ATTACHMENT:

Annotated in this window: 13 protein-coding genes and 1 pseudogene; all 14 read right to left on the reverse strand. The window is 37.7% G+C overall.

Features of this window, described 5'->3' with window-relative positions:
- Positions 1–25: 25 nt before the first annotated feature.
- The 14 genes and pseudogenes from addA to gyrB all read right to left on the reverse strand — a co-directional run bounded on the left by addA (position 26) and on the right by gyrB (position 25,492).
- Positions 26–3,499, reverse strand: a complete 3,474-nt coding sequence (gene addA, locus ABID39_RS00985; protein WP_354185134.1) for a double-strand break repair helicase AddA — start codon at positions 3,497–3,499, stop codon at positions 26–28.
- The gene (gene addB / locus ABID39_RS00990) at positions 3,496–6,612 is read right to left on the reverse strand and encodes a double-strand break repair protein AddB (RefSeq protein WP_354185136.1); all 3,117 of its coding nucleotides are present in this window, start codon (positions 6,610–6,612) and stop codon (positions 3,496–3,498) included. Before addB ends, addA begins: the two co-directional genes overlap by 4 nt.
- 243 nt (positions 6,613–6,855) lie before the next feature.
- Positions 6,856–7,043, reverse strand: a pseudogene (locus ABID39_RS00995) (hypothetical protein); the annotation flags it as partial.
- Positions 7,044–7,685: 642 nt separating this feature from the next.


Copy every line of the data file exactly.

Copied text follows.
Annotated in this window: 13 protein-coding genes and 1 pseudogene; all 14 read right to left on the reverse strand. The window is 37.7% G+C overall.

Features of this window, described 5'->3' with window-relative positions:
- Positions 1–25: 25 nt before the first annotated feature.
- The 14 genes and pseudogenes from addA to gyrB all read right to left on the reverse strand — a co-directional run bounded on the left by addA (position 26) and on the right by gyrB (position 25,492).
- Positions 26–3,499, reverse strand: a complete 3,474-nt coding sequence (gene addA, locus ABID39_RS00985; protein WP_354185134.1) for a double-strand break repair helicase AddA — start codon at positions 3,497–3,499, stop codon at positions 26–28.
- The gene (gene addB / locus ABID39_RS00990) at positions 3,496–6,612 is read right to left on the reverse strand and encodes a double-strand break repair protein AddB (RefSeq protein WP_354185136.1); all 3,117 of its coding nucleotides are present in this window, start codon (positions 6,610–6,612) and stop codon (positions 3,496–3,498) included. Before addB ends, addA begins: the two co-directional genes overlap by 4 nt.
- 243 nt (positions 6,613–6,855) lie before the next feature.
- Positions 6,856–7,043, reverse strand: a pseudogene (locus ABID39_RS00995) (hypothetical protein); the annotation flags it as partial.
- Positions 7,044–7,685: 642 nt separating this feature from the next.